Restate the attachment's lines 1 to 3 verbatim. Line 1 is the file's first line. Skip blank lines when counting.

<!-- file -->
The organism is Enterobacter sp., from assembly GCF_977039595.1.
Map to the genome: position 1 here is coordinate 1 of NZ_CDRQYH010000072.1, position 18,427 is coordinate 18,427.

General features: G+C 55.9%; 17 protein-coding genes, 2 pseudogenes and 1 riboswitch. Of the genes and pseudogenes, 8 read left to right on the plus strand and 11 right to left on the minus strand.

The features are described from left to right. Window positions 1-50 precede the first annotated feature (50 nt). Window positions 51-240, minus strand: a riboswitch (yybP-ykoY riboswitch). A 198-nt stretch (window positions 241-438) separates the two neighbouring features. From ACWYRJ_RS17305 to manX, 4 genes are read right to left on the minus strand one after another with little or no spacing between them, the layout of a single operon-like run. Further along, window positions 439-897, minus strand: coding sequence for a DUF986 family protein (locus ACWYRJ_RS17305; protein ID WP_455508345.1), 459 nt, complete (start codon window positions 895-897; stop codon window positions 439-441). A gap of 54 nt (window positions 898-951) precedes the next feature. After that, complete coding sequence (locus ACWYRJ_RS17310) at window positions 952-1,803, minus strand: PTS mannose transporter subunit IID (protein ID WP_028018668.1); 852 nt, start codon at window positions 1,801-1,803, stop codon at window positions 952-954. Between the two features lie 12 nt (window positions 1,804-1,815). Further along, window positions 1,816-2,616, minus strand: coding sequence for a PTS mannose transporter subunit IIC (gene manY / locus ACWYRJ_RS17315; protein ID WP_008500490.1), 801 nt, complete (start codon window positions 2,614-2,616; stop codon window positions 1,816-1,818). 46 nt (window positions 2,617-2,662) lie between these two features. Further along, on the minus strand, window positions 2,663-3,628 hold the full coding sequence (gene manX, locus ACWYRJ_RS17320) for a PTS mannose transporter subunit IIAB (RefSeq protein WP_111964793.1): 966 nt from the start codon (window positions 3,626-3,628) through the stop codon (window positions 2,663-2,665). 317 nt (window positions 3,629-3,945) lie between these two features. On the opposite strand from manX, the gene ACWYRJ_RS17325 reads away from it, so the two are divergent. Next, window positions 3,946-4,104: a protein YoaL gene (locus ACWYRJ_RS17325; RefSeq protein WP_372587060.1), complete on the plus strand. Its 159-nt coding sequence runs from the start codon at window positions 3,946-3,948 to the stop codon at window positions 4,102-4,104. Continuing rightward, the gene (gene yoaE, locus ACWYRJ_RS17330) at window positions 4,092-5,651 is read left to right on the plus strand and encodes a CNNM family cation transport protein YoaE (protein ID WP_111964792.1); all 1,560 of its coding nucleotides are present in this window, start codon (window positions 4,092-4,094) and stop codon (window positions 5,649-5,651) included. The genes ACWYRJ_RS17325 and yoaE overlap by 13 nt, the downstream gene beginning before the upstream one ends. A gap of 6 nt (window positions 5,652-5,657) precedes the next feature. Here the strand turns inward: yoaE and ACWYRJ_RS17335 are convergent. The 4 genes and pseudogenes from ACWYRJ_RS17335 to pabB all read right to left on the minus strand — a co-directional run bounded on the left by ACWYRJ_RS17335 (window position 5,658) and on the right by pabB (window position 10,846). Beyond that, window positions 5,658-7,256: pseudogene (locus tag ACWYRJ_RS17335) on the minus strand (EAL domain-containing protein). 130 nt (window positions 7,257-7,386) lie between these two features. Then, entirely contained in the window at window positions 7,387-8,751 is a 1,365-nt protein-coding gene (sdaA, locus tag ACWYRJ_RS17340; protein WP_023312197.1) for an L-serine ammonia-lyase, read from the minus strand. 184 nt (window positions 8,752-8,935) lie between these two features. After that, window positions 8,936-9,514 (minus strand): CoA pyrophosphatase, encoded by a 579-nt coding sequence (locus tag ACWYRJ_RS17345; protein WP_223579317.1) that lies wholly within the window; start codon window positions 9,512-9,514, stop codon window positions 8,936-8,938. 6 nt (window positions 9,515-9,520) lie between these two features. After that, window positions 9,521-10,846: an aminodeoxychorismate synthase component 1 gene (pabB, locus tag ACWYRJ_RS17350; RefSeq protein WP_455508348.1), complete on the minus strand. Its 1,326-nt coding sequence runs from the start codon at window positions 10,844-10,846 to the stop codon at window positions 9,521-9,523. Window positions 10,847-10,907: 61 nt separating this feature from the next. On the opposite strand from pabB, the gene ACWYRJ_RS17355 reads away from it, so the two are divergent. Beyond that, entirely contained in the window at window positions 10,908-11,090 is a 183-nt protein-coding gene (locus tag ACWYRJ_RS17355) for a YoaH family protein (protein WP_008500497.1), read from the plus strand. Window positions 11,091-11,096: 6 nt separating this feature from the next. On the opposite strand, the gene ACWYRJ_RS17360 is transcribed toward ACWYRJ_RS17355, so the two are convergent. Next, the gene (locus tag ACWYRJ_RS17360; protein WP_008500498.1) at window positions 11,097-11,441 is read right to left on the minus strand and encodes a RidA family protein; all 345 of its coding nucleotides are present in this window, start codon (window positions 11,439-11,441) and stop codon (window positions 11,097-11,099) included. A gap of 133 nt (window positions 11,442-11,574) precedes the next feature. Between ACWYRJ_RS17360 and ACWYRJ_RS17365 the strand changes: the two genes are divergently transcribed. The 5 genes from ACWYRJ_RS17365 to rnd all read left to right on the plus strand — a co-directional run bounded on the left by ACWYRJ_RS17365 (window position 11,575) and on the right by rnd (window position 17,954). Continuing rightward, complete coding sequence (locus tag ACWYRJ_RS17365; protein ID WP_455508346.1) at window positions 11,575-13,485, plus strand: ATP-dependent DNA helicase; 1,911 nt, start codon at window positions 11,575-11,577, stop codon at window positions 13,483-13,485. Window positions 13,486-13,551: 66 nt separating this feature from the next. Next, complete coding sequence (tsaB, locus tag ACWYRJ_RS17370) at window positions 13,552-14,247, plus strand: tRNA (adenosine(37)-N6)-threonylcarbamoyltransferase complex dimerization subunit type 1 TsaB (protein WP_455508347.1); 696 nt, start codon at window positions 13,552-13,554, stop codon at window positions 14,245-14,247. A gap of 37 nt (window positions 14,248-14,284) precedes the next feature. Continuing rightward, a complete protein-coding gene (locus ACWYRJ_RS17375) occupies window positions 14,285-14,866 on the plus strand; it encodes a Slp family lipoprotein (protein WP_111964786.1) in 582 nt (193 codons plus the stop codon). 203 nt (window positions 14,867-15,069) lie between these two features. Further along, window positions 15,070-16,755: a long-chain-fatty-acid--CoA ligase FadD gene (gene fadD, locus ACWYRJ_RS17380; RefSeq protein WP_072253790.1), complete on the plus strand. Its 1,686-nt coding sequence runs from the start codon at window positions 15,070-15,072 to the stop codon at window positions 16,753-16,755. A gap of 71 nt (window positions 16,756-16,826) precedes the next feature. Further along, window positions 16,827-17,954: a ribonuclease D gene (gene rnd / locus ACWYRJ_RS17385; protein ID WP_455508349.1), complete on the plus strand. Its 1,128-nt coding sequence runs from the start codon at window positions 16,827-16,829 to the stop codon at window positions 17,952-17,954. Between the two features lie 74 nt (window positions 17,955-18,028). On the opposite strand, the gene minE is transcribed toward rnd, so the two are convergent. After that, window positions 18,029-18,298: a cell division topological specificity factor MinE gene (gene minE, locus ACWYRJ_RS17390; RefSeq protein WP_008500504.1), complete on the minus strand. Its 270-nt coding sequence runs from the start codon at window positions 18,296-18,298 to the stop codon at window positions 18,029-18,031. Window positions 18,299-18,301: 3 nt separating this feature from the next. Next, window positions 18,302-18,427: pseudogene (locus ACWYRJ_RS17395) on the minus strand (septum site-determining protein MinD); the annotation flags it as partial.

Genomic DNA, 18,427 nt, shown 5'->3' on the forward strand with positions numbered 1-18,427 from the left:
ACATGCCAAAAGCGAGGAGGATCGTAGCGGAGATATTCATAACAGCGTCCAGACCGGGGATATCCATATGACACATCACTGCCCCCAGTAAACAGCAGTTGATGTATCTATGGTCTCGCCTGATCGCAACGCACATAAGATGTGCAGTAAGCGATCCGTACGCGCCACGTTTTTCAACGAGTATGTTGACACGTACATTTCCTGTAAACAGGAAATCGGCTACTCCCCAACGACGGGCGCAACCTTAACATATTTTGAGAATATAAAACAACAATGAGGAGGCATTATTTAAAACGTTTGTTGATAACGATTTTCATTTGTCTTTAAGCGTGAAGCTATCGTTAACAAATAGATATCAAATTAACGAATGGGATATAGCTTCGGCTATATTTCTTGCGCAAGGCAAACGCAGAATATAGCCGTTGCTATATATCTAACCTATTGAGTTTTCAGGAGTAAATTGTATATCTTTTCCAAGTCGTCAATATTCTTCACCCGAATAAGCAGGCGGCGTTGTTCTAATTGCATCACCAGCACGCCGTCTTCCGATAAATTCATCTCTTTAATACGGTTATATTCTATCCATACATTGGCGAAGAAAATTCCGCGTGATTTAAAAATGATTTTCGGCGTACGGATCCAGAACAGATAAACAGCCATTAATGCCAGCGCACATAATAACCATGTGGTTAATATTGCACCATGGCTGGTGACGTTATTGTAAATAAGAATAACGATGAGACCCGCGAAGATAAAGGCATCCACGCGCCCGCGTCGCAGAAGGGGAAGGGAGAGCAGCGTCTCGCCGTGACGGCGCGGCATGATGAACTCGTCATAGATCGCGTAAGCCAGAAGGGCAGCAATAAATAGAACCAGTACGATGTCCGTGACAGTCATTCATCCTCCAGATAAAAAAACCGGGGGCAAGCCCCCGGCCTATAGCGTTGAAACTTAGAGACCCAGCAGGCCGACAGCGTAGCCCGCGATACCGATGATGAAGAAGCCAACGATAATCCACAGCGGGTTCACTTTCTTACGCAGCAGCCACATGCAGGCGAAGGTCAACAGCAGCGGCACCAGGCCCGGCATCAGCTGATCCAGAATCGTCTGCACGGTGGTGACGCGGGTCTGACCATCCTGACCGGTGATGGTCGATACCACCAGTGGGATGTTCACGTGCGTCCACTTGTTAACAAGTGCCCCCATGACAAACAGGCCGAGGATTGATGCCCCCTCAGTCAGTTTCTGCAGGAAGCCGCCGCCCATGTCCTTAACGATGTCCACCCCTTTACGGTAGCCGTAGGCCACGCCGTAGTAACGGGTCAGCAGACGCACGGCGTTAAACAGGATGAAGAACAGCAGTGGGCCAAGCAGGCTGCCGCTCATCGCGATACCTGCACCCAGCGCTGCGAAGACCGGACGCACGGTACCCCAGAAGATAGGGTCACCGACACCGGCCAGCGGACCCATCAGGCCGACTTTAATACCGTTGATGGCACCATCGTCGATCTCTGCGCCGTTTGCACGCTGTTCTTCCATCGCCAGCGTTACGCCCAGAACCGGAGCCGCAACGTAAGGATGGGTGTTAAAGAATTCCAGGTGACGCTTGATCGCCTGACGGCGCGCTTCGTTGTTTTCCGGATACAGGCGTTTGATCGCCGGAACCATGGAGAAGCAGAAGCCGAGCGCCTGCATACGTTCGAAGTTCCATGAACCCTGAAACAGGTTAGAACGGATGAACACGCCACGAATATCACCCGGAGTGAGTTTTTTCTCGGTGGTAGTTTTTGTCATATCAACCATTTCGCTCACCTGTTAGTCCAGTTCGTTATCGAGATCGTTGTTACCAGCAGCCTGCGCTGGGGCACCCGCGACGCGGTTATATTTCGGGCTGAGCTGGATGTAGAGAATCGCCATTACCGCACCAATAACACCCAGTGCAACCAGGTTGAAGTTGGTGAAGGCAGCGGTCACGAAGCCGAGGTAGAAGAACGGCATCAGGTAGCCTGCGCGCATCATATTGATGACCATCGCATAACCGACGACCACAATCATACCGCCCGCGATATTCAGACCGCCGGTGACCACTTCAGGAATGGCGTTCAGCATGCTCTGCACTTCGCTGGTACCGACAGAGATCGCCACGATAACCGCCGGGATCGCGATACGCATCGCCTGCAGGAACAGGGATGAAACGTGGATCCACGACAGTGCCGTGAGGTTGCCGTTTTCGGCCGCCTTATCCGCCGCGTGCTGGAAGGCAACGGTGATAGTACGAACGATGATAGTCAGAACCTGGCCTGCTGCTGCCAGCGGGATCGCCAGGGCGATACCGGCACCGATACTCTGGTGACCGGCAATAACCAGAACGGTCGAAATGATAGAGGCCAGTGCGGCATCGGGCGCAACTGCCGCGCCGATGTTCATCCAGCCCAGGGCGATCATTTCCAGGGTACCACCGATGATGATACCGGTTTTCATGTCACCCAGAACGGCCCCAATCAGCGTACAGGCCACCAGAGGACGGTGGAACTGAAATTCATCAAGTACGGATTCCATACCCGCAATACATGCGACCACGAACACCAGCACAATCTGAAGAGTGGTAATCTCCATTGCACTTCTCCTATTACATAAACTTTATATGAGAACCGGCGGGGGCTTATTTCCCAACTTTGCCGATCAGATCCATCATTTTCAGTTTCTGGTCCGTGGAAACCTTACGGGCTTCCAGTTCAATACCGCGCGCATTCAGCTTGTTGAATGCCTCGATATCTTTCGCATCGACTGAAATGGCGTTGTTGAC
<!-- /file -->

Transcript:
The organism is Enterobacter sp., from assembly GCF_977039595.1.
Map to the genome: position 1 here is coordinate 1 of NZ_CDRQYH010000072.1, position 18,427 is coordinate 18,427.

General features: G+C 55.9%; 17 protein-coding genes, 2 pseudogenes and 1 riboswitch. Of the genes and pseudogenes, 8 read left to right on the plus strand and 11 right to left on the minus strand.